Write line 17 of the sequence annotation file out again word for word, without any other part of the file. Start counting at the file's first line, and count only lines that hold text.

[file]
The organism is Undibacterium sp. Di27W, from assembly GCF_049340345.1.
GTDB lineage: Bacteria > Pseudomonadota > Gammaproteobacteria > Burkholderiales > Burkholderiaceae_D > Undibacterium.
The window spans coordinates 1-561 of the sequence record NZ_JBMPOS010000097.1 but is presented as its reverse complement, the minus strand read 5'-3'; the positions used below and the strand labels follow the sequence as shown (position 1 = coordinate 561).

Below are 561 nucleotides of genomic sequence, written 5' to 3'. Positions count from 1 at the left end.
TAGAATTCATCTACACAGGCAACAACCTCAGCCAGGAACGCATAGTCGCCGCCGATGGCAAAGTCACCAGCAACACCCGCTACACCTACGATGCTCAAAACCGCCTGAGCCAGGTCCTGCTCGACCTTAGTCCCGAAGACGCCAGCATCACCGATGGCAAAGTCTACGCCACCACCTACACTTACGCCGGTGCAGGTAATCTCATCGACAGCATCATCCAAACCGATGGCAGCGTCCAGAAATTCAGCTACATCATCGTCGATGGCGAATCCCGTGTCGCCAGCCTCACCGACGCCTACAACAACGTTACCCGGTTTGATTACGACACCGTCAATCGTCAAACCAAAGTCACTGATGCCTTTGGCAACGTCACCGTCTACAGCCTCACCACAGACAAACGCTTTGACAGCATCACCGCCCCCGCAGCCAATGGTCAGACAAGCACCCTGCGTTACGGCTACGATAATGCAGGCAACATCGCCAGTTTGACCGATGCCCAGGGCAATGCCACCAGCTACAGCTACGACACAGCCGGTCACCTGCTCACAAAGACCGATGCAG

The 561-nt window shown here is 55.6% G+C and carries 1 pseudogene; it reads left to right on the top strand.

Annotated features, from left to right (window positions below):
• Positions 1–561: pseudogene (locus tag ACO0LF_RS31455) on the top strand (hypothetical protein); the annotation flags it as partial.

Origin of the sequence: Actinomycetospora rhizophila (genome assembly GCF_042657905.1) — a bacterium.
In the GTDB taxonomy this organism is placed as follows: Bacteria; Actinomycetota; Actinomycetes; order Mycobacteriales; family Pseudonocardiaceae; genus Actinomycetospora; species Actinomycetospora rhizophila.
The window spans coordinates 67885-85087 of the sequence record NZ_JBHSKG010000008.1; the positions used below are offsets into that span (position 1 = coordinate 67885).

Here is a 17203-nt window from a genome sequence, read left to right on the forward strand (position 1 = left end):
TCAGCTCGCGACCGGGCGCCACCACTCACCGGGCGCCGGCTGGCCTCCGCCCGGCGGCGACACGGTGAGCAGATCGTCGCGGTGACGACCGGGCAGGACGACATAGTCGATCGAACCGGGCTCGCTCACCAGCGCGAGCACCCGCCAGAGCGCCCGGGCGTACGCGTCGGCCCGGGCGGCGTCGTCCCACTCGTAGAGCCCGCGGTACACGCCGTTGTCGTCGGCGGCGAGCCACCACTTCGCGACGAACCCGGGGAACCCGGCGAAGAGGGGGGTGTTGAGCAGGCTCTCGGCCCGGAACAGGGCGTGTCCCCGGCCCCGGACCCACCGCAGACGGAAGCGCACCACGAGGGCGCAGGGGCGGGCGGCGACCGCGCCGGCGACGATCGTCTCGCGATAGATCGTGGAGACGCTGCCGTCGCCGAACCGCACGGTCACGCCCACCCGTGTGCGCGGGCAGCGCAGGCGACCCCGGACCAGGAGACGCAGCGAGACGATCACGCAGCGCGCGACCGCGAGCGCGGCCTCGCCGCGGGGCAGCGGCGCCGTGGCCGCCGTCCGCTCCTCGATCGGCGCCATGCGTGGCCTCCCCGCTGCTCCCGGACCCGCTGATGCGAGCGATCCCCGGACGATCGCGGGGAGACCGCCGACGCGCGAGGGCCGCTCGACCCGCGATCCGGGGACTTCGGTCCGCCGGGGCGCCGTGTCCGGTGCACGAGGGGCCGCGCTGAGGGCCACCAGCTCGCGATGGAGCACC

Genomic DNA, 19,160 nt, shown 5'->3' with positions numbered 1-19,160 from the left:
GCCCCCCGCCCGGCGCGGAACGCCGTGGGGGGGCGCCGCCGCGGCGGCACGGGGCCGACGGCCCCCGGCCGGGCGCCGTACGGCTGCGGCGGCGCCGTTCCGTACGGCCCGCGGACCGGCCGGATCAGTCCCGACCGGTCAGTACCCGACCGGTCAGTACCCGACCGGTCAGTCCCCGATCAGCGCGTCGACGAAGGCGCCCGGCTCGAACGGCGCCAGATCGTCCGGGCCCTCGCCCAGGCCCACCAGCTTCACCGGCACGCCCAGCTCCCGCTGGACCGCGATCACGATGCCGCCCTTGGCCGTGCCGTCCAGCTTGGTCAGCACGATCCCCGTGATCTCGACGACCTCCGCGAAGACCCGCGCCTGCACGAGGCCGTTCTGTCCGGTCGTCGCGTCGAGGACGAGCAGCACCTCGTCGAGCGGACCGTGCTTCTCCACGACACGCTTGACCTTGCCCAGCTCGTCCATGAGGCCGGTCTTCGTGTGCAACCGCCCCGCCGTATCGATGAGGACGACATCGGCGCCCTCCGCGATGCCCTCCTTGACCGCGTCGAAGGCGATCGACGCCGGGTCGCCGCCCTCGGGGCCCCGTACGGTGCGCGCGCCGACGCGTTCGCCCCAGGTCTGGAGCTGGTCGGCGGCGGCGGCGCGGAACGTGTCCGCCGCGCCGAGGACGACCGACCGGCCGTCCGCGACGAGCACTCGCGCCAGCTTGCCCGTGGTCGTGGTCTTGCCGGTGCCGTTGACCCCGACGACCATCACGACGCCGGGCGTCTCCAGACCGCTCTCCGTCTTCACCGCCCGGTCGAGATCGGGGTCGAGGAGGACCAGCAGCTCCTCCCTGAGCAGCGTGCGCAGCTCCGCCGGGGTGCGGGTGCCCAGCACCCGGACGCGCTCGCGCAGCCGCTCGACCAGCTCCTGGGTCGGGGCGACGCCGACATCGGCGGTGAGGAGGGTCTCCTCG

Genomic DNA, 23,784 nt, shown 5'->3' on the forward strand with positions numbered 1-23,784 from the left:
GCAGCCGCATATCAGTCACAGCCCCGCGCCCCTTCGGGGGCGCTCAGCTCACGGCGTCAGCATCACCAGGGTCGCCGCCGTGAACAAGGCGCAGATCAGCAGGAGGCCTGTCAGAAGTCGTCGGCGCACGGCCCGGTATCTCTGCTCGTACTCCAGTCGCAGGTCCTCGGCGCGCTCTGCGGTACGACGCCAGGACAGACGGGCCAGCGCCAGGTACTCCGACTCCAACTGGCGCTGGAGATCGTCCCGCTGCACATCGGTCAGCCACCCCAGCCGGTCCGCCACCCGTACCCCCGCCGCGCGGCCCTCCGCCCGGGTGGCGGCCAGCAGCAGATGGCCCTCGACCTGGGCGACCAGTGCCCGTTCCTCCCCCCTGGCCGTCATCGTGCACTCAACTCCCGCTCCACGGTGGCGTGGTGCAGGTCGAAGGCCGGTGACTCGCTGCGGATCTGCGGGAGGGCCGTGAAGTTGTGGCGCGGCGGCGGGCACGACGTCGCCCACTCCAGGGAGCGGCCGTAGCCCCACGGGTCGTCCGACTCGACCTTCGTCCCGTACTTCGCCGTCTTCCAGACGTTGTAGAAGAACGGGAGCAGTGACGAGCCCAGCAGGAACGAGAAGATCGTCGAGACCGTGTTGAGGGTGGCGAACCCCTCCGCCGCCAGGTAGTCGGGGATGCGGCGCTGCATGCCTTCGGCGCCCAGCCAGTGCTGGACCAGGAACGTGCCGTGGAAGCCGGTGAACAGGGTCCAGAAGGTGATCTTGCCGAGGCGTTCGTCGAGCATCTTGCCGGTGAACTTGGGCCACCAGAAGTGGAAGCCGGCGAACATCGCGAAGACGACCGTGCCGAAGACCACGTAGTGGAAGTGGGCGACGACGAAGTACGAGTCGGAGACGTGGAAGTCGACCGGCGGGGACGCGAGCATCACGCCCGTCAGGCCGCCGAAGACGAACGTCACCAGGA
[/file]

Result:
GCAGCCGCATATCAGTCACAGCCCCGCGCCCCTTCGGGGGCGCTCAGCTCACGGCGTCAGCATCACCAGGGTCGCCGCCGTGAACAAGGCGCAGATCAGCAGGAGGCCTGTCAGAAGTCGTCGGCGCACGGCCCGGTATCTCTGCTCGTACTCCAGTCGCAGGTCCTCGGCGCGCTCTGCGGTACGACGCCAGGACAGACGGGCCAGCGCCAGGTACTCCGACTCCAACTGGCGCTGGAGATCGTCCCGCTGCACATCGGTCAGCCACCCCAGCCGGTCCGCCACCCGTACCCCCGCCGCGCGGCCCTCCGCCCGGGTGGCGGCCAGCAGCAGATGGCCCTCGACCTGGGCGACCAGTGCCCGTTCCTCCCCCCTGGCCGTCATCGTGCACTCAACTCCCGCTCCACGGTGGCGTGGTGCAGGTCGAAGGCCGGTGACTCGCTGCGGATCTGCGGGAGGGCCGTGAAGTTGTGGCGCGGCGGCGGGCACGACGTCGCCCACTCCAGGGAGCGGCCGTAGCCCCACGGGTCGTCCGACTCGACCTTCGTCCCGTACTTCGCCGTCTTCCAGACGTTGTAGAAGAACGGGAGCAGTGACGAGCCCAGCAGGAACGAGAAGATCGTCGAGACCGTGTTGAGGGTGGCGAACCCCTCCGCCGCCAGGTAGTCGGGGATGCGGCGCTGCATGCCTTCGGCGCCCAGCCAGTGCTGGACCAGGAACGTGCCGTGGAAGCCGGTGAACAGGGTCCAGAAGGTGATCTTGCCGAGGCGTTCGTCGAGCATCTTGCCGGTGAACTTGGGCCACCAGAAGTGGAAGCCGGCGAACATCGCGAAGACGACCGTGCCGAAGACCACGTAGTGGAAGTGGGCGACGACGAAGTACGAGTCGGAGACGTGGAAGTCGACCGGCGGGGACGCGAGCATCACGCCCGTCAGGCCGCCGAAGACGAACGTCACCAGGA